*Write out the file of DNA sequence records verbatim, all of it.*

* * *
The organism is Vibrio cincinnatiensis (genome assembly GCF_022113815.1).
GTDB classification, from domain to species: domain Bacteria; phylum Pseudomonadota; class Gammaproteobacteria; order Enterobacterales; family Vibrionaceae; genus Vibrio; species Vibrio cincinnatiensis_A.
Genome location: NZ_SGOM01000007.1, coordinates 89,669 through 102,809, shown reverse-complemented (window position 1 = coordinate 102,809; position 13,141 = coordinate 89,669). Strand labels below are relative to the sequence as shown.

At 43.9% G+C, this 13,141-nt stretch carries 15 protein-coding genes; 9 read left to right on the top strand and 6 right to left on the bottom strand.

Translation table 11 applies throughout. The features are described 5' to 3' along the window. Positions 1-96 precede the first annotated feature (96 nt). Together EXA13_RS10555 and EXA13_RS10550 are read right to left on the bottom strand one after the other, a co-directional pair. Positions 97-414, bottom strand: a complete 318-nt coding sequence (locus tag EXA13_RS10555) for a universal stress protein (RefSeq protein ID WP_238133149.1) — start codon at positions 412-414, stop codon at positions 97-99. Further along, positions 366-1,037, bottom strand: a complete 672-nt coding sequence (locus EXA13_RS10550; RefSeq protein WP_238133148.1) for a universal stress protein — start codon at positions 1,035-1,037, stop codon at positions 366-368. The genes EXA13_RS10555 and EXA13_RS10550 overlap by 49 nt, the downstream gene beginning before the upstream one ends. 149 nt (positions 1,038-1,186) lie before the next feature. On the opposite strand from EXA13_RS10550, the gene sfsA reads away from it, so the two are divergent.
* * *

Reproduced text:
The organism is Vibrio cincinnatiensis (genome assembly GCF_022113815.1).
GTDB classification, from domain to species: domain Bacteria; phylum Pseudomonadota; class Gammaproteobacteria; order Enterobacterales; family Vibrionaceae; genus Vibrio; species Vibrio cincinnatiensis_A.
Genome location: NZ_SGOM01000007.1, coordinates 89,669 through 102,809, shown reverse-complemented (window position 1 = coordinate 102,809; position 13,141 = coordinate 89,669). Strand labels below are relative to the sequence as shown.

At 43.9% G+C, this 13,141-nt stretch carries 15 protein-coding genes; 9 read left to right on the top strand and 6 right to left on the bottom strand.

Translation table 11 applies throughout. The features are described 5' to 3' along the window. Positions 1-96 precede the first annotated feature (96 nt). Together EXA13_RS10555 and EXA13_RS10550 are read right to left on the bottom strand one after the other, a co-directional pair. Positions 97-414, bottom strand: a complete 318-nt coding sequence (locus tag EXA13_RS10555) for a universal stress protein (RefSeq protein ID WP_238133149.1) — start codon at positions 412-414, stop codon at positions 97-99. Further along, positions 366-1,037, bottom strand: a complete 672-nt coding sequence (locus EXA13_RS10550; RefSeq protein WP_238133148.1) for a universal stress protein — start codon at positions 1,035-1,037, stop codon at positions 366-368. The genes EXA13_RS10555 and EXA13_RS10550 overlap by 49 nt, the downstream gene beginning before the upstream one ends. 149 nt (positions 1,038-1,186) lie before the next feature. On the opposite strand from EXA13_RS10550, the gene sfsA reads away from it, so the two are divergent.